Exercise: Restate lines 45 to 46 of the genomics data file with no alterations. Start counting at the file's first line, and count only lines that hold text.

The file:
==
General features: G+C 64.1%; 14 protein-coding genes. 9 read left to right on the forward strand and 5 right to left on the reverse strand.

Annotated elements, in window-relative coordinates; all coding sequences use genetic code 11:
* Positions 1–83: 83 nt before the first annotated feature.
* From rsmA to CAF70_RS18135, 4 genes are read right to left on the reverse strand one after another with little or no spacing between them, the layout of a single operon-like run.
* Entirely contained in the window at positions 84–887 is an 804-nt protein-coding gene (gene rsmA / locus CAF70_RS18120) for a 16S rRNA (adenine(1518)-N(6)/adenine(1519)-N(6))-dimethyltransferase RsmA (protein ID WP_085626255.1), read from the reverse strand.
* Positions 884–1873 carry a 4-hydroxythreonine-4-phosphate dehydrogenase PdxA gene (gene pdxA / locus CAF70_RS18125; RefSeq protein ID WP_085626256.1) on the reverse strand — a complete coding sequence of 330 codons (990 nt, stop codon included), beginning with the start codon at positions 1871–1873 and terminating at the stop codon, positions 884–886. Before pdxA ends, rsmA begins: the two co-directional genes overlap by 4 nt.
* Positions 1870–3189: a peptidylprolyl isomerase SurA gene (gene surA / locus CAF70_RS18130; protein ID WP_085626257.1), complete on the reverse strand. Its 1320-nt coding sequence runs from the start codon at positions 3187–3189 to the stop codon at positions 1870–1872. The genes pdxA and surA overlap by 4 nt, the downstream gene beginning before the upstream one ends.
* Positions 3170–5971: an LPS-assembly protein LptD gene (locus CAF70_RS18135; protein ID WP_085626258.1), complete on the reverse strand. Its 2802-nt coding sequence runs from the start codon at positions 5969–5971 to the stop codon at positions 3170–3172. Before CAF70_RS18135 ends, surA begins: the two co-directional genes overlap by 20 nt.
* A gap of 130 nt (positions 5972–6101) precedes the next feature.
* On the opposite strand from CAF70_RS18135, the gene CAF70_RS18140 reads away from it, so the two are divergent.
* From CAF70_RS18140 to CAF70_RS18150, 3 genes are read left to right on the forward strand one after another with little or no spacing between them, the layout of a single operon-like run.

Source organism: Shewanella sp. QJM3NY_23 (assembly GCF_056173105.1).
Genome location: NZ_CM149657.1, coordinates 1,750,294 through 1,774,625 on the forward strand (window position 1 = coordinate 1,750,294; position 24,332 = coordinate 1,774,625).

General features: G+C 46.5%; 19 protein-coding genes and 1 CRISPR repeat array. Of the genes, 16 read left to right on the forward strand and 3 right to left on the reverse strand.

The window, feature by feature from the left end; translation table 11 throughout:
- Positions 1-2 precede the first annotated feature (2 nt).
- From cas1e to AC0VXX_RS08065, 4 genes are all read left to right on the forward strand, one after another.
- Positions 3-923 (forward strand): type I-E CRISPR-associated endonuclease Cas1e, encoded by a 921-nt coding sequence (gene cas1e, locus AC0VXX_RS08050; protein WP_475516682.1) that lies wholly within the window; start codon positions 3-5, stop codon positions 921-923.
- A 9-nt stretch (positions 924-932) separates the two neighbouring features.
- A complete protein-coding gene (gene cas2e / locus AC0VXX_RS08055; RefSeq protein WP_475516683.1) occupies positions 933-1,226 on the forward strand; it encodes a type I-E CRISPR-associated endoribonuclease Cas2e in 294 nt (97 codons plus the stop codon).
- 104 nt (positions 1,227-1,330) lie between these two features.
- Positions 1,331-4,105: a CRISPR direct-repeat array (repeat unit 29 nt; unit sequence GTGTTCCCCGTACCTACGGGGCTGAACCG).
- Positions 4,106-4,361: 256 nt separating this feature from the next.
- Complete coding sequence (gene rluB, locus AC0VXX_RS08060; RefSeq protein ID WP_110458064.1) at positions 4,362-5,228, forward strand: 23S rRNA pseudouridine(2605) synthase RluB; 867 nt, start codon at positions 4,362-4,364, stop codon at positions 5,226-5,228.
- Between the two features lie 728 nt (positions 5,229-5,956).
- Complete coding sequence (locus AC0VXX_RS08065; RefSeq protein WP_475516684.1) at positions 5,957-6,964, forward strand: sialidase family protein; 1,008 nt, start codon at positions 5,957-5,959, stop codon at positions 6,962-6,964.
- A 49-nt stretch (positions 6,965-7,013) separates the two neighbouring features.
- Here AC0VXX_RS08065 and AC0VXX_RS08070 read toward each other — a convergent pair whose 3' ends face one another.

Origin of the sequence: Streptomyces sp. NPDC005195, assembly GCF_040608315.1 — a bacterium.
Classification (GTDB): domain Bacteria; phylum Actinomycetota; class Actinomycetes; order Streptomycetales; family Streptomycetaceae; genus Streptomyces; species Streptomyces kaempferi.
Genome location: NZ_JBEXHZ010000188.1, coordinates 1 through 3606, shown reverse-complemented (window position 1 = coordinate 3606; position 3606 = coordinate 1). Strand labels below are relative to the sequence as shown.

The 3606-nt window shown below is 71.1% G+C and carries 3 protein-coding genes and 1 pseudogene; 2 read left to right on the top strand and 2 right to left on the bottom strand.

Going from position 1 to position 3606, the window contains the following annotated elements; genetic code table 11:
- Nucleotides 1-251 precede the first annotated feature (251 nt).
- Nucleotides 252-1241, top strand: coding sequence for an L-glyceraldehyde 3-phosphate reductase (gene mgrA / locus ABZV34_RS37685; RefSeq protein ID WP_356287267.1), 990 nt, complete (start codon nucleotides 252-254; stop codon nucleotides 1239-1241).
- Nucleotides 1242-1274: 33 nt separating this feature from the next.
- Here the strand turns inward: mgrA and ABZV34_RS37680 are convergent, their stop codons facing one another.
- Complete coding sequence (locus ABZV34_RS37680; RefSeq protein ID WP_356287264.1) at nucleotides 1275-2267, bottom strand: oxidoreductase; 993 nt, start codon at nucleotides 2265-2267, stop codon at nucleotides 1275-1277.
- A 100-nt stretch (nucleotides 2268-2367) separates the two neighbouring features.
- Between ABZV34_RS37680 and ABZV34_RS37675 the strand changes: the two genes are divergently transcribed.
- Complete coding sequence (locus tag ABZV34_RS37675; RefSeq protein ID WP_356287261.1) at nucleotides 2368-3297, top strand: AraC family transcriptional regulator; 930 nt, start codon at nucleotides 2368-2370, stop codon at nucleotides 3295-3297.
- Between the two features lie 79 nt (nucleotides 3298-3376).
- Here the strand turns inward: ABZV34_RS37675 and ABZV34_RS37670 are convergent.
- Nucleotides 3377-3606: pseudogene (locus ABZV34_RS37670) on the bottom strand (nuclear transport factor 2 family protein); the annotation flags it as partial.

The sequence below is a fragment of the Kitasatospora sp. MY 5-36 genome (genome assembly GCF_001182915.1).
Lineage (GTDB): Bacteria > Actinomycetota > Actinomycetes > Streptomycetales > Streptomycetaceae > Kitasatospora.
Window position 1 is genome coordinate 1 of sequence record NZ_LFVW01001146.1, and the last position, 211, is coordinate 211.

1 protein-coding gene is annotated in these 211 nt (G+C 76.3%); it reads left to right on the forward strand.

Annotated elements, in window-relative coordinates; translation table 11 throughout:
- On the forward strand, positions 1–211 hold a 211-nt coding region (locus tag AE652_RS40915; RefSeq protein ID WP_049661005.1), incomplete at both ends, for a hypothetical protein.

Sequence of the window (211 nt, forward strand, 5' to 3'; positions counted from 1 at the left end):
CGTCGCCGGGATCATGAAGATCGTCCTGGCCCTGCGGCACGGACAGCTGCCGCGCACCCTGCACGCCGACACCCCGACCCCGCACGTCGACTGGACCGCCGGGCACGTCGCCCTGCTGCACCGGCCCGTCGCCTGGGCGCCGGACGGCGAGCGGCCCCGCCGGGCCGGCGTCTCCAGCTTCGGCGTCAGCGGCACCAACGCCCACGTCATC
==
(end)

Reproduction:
The sequence below is a fragment of the Kitasatospora sp. MY 5-36 genome (genome assembly GCF_001182915.1).
Lineage (GTDB): Bacteria > Actinomycetota > Actinomycetes > Streptomycetales > Streptomycetaceae > Kitasatospora.